The White House's budget chief says President Trump’s campaign promise to eliminate the national debt was “hyperbole.”
Asked Wednesday by CNBC’s John Harwood asked about Trump’s “goal of eliminating the debt” by the end of his second term, Office of Management and Budget Director Mick Mulvaney said it was likely impossible.
“It’s fairly safe to assume that was hyperbole,” he responded. “I’m not going to be able to pay off $20 trillion worth of debt in four years. I’d be being dishonest with you if I said I could.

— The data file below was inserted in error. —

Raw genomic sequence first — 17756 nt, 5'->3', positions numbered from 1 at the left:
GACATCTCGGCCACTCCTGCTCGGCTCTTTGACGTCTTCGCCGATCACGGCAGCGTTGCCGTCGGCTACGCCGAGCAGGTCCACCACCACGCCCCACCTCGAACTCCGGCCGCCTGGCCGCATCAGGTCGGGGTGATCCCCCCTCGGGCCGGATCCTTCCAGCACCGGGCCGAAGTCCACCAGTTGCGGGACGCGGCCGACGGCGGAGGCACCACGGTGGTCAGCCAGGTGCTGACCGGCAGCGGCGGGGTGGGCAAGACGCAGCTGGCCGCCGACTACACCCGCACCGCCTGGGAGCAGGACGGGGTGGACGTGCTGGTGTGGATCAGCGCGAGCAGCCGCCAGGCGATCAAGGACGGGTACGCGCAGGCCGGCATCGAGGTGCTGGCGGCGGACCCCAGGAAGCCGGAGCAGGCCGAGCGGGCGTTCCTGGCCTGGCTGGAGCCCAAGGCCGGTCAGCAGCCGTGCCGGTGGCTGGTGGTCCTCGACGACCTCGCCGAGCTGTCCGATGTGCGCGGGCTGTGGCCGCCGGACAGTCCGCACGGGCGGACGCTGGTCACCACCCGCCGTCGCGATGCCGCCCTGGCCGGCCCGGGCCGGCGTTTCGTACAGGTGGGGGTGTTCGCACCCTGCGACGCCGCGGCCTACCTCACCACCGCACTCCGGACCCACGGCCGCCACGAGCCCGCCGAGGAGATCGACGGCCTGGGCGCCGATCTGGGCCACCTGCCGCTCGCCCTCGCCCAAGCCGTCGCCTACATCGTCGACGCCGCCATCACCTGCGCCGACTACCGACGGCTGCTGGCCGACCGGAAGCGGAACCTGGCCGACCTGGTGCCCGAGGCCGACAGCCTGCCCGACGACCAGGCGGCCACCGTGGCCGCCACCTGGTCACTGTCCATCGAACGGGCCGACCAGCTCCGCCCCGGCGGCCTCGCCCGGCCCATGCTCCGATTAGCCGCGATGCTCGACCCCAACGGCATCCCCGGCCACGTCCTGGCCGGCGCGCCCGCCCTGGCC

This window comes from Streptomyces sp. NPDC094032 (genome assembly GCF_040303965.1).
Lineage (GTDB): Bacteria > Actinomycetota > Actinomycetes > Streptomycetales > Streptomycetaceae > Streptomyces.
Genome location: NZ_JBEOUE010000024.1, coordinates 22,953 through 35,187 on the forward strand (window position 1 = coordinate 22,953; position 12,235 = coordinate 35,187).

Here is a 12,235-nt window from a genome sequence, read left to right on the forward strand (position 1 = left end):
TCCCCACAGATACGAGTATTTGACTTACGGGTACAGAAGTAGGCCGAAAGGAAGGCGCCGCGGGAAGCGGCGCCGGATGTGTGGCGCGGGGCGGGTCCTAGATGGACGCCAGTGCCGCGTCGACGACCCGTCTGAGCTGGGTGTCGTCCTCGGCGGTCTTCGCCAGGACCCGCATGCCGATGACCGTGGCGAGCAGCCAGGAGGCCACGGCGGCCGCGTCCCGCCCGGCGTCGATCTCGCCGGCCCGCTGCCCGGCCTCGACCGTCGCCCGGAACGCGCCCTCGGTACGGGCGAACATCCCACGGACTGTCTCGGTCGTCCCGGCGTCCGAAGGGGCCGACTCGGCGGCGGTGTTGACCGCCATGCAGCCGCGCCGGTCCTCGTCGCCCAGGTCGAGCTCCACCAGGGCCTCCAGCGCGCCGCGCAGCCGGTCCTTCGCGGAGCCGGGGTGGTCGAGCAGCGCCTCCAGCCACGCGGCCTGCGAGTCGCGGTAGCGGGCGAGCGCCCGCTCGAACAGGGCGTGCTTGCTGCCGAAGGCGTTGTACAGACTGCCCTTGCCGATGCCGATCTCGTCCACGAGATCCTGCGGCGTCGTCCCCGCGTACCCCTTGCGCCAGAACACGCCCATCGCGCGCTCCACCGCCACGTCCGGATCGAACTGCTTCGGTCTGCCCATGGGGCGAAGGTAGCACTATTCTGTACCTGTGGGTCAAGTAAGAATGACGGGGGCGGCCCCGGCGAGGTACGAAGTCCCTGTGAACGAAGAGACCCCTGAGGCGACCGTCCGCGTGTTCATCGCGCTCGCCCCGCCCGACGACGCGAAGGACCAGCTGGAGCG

"The reason the president doesn’t want to change some of the mandatory spending is because the public’s not ready for it yet. They’re ready for economic growth.”
Trump insisted last year to The Washington Post that he would be able to get rid of the national debt “over a period of eight years.”
Though in a subsequent interview with Fortune magazine, Trump seemed to walk back his pledge when asked if he could pay off the national debt in 10 years.
"No, I didn’t say 10 years. First of all, with low interest rates, you can think in terms of refinancings, and get it down,” Trump said in April 2016. "I believe you can do certain things to pay off the debt more quickly. The most important thing is to make sure the economy stays strong. You can do it in smaller chunks. You can do it in larger chunks. And you can do it in refinancing."
He instead said he could pay off "a percentage of it” in 10 years.